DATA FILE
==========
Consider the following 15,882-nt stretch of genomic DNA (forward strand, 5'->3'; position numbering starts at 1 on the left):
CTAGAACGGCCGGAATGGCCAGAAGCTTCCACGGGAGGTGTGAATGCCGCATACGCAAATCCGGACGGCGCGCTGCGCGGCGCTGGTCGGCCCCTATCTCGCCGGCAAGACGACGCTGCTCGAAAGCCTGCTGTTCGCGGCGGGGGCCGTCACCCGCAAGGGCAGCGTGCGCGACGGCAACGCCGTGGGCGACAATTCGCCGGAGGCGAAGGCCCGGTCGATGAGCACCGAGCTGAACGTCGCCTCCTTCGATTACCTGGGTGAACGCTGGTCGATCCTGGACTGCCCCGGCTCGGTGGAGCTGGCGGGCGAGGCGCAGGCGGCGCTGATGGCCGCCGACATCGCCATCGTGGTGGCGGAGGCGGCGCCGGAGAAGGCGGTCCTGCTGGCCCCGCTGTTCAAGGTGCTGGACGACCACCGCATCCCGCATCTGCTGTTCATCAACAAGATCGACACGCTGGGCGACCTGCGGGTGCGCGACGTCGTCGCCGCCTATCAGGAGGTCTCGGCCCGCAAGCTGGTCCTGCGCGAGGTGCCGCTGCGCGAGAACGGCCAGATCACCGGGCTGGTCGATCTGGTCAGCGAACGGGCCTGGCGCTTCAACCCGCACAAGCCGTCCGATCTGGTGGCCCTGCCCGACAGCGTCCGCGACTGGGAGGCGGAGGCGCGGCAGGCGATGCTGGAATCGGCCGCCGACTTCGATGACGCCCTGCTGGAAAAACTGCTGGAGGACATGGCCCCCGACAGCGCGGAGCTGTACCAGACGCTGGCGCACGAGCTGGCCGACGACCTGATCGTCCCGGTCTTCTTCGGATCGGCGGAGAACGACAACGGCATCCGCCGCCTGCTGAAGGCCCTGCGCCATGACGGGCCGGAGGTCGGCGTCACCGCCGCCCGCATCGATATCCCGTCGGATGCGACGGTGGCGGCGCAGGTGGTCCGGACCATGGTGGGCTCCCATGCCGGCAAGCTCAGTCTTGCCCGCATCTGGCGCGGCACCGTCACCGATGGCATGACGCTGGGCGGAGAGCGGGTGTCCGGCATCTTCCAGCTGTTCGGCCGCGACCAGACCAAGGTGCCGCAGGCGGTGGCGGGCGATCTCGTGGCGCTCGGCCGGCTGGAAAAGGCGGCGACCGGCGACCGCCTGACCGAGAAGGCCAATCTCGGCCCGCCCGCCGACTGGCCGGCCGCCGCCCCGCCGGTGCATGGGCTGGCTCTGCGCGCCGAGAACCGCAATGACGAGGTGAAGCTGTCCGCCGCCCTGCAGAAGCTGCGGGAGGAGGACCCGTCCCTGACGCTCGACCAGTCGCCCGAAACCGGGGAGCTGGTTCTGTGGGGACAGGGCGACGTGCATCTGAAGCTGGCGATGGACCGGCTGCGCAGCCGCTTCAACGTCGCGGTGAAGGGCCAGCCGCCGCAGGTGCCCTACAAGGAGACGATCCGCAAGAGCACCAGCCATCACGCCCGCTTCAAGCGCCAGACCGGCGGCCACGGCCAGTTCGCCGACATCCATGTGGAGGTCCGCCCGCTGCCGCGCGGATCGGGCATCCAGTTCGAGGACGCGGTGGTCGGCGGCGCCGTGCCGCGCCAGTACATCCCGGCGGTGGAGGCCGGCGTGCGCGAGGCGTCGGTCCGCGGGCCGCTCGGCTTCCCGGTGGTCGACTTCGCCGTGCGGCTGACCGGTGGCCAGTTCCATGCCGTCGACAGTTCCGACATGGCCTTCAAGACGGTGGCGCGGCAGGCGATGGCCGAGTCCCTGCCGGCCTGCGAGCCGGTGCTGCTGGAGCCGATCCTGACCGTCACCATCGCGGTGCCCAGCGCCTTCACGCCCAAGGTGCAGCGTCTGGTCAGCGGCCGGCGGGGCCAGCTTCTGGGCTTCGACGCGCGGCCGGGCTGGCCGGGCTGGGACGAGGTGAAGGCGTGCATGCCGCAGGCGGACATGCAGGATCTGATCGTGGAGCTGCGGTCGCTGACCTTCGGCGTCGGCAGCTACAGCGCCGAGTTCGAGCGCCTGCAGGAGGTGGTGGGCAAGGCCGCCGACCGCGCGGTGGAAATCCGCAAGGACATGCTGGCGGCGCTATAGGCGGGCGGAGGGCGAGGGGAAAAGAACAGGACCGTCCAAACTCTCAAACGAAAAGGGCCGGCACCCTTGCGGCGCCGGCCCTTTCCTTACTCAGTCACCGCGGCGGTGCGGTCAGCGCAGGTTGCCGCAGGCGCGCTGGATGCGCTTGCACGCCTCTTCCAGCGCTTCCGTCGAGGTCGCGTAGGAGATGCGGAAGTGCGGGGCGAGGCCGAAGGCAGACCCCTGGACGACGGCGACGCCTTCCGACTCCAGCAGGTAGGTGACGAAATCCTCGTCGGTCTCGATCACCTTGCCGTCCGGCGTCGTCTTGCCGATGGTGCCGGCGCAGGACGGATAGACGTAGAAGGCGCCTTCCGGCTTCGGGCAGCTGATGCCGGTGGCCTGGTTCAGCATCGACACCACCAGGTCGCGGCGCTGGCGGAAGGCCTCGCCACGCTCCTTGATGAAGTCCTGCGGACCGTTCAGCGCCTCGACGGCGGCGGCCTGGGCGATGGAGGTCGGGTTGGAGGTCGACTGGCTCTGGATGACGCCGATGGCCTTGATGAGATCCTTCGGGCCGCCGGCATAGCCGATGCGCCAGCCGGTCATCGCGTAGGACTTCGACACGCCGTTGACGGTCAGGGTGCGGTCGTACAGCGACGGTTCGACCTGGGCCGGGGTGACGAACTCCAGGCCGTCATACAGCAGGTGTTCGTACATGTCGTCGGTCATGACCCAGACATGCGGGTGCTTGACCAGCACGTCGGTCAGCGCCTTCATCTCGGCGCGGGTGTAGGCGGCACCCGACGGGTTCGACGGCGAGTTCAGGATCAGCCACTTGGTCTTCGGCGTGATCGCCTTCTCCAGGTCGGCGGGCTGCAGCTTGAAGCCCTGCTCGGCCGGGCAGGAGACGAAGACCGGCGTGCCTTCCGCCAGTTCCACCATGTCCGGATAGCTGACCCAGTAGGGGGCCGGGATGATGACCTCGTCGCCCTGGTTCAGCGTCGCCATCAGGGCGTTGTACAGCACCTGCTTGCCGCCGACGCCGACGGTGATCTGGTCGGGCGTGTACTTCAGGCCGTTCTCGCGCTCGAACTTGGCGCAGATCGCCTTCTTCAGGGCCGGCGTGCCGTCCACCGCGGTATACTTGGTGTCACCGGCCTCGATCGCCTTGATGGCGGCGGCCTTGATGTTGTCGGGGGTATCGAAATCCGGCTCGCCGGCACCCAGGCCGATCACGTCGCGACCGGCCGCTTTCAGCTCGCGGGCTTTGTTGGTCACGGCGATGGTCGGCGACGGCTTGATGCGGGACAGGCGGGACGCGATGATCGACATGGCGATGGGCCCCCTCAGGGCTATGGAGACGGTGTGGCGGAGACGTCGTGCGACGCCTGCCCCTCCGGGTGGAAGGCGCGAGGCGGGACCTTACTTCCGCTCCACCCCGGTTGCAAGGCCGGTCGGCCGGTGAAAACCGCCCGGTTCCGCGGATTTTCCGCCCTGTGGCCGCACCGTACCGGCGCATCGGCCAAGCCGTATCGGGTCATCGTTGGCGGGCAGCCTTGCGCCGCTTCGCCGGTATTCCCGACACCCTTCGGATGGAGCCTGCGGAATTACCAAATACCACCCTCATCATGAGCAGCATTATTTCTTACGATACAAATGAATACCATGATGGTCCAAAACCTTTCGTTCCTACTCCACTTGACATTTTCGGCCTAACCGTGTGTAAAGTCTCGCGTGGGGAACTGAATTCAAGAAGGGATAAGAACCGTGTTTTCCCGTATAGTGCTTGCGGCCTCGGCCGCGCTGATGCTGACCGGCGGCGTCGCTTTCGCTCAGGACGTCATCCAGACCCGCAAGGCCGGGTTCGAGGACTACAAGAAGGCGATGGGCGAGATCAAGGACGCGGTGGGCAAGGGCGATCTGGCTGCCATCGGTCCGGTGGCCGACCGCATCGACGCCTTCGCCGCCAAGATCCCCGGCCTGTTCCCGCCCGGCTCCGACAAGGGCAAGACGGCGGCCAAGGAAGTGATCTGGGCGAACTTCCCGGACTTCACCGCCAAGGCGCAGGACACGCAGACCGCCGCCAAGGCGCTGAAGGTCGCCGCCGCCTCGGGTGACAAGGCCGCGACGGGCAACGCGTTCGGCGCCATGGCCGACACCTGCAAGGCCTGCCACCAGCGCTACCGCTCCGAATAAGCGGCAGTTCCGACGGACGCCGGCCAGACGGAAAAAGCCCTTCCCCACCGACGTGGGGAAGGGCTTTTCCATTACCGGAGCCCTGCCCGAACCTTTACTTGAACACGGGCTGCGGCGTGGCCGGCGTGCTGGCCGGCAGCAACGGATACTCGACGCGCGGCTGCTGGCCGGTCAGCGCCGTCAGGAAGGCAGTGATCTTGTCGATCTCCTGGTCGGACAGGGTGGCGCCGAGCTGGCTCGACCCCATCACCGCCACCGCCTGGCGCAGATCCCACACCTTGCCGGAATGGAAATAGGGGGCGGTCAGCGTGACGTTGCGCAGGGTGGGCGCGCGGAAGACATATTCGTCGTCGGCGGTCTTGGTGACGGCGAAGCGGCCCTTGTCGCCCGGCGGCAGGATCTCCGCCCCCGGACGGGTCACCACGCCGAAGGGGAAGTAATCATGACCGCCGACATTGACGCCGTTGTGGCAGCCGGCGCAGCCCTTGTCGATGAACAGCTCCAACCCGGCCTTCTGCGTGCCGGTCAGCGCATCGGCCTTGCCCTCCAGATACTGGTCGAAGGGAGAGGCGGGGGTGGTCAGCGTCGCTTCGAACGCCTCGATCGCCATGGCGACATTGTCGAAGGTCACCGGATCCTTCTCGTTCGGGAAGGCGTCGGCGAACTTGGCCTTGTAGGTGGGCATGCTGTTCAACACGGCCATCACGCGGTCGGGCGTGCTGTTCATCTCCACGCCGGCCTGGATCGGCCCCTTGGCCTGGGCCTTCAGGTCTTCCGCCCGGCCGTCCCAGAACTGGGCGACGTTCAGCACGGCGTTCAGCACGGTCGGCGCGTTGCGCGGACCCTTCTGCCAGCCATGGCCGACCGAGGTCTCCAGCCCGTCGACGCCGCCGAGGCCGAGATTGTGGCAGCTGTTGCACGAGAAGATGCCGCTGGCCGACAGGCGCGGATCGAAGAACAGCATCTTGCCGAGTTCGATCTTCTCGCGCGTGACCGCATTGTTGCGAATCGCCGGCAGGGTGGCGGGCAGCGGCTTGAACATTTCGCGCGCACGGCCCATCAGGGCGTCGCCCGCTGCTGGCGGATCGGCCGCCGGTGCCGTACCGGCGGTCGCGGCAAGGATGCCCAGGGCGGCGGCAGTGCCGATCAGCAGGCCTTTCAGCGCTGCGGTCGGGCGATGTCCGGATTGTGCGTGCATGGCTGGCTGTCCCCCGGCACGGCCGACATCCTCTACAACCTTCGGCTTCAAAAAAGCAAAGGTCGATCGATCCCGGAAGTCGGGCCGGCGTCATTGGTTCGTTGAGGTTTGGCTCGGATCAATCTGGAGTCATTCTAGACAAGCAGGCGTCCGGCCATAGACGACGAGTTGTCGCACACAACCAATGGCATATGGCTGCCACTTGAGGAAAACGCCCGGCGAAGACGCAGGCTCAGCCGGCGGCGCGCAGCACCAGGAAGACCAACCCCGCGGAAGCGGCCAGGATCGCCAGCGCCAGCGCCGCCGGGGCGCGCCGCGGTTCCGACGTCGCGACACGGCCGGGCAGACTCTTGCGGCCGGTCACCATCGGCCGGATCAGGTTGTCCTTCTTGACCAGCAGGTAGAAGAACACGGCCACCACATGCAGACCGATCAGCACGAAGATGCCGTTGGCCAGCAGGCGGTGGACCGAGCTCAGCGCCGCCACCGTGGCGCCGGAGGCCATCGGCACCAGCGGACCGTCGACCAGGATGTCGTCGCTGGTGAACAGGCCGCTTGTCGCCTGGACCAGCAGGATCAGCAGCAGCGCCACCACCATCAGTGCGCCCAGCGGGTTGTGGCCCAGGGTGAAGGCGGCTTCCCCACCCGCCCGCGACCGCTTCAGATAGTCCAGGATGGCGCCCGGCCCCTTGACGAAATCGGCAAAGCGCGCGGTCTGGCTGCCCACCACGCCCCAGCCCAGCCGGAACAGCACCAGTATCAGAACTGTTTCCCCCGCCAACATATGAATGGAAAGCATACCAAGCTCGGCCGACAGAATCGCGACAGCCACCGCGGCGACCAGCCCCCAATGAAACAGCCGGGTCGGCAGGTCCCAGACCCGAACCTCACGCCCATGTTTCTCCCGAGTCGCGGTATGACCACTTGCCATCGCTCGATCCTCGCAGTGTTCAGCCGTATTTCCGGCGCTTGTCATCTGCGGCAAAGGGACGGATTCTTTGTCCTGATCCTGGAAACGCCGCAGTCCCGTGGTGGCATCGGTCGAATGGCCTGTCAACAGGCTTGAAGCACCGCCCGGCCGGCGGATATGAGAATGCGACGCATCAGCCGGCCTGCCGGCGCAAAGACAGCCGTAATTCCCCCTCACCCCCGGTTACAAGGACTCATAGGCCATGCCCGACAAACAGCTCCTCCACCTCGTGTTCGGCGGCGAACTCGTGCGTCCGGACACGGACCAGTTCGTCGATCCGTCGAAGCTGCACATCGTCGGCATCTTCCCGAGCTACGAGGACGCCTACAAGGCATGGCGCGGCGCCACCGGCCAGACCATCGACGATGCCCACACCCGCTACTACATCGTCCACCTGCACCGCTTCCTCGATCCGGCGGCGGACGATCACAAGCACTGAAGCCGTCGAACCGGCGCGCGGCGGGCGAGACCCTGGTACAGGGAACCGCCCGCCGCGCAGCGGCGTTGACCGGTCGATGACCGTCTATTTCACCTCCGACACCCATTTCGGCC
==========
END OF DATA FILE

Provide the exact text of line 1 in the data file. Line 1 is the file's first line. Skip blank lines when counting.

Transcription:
Consider the following 15,882-nt stretch of genomic DNA (forward strand, 5'->3'; position numbering starts at 1 on the left):